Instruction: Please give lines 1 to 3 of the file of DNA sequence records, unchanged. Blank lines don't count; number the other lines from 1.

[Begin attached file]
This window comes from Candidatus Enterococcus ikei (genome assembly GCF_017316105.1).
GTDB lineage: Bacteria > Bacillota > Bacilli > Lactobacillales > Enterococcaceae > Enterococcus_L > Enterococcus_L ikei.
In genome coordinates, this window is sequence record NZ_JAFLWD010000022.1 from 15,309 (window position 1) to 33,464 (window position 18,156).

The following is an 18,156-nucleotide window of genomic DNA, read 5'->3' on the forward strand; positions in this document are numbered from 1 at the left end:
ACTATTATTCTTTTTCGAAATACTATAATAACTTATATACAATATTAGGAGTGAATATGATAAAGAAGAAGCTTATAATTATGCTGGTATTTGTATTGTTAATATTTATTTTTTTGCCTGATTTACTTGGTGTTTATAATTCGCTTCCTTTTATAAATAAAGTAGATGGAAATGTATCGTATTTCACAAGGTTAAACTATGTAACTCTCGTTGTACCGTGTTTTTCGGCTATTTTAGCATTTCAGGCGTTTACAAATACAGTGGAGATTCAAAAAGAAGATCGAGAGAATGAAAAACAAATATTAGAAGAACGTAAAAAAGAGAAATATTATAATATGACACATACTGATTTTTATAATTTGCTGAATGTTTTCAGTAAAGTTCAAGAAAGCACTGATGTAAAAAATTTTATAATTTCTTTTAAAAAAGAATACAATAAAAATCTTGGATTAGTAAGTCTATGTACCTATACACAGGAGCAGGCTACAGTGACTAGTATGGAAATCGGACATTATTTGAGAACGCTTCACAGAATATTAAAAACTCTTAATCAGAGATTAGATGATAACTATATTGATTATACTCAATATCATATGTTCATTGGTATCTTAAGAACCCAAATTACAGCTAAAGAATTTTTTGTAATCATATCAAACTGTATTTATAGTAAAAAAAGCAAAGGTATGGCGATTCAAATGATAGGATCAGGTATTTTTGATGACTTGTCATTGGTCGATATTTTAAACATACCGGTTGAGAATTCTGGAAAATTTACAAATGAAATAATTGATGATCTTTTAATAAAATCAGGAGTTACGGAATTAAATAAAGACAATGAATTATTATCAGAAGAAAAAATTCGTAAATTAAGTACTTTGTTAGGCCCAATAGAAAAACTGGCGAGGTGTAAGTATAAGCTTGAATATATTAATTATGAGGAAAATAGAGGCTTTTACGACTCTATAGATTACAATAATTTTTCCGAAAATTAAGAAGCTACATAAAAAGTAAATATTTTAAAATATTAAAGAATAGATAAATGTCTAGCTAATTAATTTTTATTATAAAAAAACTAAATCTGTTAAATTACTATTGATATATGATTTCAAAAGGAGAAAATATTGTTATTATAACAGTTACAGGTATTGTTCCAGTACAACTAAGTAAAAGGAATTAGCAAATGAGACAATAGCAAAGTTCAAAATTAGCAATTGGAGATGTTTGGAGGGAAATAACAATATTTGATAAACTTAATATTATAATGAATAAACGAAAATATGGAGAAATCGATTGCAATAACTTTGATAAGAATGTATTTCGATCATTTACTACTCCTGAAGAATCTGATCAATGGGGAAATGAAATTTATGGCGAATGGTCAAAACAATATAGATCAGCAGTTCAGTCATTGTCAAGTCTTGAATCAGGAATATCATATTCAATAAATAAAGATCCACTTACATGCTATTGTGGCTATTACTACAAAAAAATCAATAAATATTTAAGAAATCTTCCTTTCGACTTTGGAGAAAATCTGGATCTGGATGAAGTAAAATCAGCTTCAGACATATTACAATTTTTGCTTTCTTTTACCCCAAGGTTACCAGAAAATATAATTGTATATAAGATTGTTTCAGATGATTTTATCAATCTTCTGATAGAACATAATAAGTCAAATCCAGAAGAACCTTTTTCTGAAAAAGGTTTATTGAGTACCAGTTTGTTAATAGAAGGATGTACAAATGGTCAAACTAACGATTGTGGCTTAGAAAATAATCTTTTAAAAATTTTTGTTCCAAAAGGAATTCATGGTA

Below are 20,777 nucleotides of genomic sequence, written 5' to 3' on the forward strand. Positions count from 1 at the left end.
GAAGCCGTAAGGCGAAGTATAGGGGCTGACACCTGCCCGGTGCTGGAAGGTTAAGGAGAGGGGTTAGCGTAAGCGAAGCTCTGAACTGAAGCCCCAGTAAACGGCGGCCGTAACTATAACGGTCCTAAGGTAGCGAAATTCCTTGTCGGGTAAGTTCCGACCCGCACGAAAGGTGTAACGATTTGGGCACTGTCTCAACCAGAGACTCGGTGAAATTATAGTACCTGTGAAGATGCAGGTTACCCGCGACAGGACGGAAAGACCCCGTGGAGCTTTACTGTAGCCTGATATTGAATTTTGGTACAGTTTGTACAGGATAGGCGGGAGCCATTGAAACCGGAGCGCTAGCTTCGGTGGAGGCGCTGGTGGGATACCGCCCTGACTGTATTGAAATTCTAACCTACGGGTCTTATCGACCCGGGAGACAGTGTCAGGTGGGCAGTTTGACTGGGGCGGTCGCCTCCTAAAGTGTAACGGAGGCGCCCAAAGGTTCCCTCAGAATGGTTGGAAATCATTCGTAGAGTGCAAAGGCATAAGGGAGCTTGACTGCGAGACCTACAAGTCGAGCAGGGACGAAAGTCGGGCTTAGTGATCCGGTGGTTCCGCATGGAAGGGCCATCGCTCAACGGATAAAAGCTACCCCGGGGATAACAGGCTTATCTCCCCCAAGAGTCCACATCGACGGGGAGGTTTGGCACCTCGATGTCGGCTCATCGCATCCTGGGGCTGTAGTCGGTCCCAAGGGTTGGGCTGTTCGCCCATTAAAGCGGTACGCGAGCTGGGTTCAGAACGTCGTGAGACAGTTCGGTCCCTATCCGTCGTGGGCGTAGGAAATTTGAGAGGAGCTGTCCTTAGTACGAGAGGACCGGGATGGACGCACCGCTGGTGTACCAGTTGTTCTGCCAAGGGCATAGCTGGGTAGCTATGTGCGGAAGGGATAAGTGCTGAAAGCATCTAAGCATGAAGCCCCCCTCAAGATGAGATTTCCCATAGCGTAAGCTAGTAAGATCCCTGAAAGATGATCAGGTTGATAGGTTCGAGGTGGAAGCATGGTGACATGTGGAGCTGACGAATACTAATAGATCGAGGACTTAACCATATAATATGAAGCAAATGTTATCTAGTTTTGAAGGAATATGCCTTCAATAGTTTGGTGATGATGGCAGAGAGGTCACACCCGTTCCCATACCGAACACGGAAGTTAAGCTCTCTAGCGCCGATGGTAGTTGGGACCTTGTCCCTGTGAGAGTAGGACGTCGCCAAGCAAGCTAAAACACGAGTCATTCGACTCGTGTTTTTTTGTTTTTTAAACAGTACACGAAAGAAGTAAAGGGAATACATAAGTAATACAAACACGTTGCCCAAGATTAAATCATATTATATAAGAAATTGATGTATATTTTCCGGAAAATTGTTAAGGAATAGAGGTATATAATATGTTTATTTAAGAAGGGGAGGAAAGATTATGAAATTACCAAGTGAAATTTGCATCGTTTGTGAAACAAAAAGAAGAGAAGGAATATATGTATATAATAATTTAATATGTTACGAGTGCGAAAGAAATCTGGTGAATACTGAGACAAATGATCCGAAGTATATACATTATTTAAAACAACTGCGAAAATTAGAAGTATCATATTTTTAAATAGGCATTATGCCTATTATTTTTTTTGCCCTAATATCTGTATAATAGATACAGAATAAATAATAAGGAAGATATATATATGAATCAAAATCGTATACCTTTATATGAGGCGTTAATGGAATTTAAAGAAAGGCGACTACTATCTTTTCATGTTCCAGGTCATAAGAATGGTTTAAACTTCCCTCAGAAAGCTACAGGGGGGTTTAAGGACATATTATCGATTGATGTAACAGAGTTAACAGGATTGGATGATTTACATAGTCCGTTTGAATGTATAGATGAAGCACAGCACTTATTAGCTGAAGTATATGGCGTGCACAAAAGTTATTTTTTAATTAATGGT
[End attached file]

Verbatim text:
This window comes from Candidatus Enterococcus ikei (genome assembly GCF_017316105.1).
GTDB lineage: Bacteria > Bacillota > Bacilli > Lactobacillales > Enterococcaceae > Enterococcus_L > Enterococcus_L ikei.
In genome coordinates, this window is sequence record NZ_JAFLWD010000022.1 from 15,309 (window position 1) to 33,464 (window position 18,156).